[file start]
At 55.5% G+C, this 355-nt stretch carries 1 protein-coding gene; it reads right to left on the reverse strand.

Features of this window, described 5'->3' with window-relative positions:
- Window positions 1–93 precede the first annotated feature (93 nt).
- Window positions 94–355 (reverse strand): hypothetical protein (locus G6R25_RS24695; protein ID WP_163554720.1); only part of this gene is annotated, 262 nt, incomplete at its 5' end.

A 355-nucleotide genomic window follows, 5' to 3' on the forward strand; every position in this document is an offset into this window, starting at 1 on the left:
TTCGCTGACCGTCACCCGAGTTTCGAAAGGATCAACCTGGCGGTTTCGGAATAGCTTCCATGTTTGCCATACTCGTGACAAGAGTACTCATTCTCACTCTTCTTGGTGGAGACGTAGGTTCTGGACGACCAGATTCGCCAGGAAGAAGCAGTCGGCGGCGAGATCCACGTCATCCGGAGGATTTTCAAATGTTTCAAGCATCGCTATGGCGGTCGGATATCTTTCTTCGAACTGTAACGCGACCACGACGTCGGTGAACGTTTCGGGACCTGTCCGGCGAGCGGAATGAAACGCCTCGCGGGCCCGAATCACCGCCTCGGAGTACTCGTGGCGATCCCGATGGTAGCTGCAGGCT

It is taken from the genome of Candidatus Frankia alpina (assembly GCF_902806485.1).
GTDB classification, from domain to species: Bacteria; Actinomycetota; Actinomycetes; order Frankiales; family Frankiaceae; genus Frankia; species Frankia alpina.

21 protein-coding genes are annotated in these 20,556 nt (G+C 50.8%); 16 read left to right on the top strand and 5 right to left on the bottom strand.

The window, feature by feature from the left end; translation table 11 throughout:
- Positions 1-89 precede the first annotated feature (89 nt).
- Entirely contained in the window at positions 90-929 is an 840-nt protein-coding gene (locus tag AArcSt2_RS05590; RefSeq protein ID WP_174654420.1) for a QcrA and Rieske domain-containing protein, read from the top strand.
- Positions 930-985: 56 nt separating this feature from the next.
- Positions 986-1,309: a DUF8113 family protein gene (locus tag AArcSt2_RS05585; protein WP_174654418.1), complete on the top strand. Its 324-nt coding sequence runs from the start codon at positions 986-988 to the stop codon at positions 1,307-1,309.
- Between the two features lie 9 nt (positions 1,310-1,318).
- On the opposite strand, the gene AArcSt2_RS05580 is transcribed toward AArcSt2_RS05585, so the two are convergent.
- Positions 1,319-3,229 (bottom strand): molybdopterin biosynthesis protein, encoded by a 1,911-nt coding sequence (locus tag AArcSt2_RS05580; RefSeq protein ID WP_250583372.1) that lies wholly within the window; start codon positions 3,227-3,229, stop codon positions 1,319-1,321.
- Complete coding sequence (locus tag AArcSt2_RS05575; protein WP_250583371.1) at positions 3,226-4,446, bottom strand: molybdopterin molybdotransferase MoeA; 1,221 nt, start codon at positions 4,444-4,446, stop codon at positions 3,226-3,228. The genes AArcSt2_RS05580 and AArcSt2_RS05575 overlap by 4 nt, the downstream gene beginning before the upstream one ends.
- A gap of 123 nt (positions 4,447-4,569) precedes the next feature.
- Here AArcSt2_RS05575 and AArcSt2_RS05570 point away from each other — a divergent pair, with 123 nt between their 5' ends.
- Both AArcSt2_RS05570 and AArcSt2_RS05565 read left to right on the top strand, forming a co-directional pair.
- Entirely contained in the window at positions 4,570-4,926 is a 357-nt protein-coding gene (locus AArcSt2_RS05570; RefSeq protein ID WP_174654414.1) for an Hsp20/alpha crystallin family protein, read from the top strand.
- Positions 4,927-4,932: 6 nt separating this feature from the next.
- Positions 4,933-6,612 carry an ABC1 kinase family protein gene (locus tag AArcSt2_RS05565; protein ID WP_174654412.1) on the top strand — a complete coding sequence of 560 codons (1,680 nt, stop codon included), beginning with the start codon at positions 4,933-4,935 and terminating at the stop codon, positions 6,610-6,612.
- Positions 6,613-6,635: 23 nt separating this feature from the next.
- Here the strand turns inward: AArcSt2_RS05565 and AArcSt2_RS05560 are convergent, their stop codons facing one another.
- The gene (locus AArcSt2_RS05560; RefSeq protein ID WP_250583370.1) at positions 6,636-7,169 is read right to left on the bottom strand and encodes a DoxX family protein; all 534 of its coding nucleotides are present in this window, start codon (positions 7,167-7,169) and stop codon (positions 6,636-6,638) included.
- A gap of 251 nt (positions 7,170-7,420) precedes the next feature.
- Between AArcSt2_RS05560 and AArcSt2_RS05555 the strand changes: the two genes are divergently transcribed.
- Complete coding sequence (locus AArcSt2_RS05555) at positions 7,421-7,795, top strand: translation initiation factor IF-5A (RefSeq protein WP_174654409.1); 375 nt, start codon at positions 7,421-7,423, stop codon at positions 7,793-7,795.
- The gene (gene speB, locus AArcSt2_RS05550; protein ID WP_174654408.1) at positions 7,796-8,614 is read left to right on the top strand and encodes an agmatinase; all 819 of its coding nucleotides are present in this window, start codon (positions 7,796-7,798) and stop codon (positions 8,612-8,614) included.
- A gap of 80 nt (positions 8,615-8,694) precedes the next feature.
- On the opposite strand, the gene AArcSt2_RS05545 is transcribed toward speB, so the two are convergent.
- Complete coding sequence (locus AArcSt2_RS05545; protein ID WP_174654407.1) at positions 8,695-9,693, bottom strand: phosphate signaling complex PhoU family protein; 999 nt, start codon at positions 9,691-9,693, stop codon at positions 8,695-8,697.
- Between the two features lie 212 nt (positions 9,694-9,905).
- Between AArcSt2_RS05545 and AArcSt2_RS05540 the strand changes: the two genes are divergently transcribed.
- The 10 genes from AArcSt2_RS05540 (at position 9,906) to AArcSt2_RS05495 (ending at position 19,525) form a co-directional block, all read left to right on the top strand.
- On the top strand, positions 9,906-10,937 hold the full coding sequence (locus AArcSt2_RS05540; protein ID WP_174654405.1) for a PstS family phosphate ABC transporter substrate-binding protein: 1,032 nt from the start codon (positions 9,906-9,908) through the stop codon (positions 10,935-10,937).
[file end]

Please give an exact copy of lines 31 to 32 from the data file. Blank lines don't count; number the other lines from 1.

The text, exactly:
- The gene (gene speB, locus AArcSt2_RS05550; protein ID WP_174654408.1) at positions 7,796-8,614 is read left to right on the top strand and encodes an agmatinase; all 819 of its coding nucleotides are present in this window, start codon (positions 7,796-7,798) and stop codon (positions 8,612-8,614) included.
- A gap of 80 nt (positions 8,615-8,694) precedes the next feature.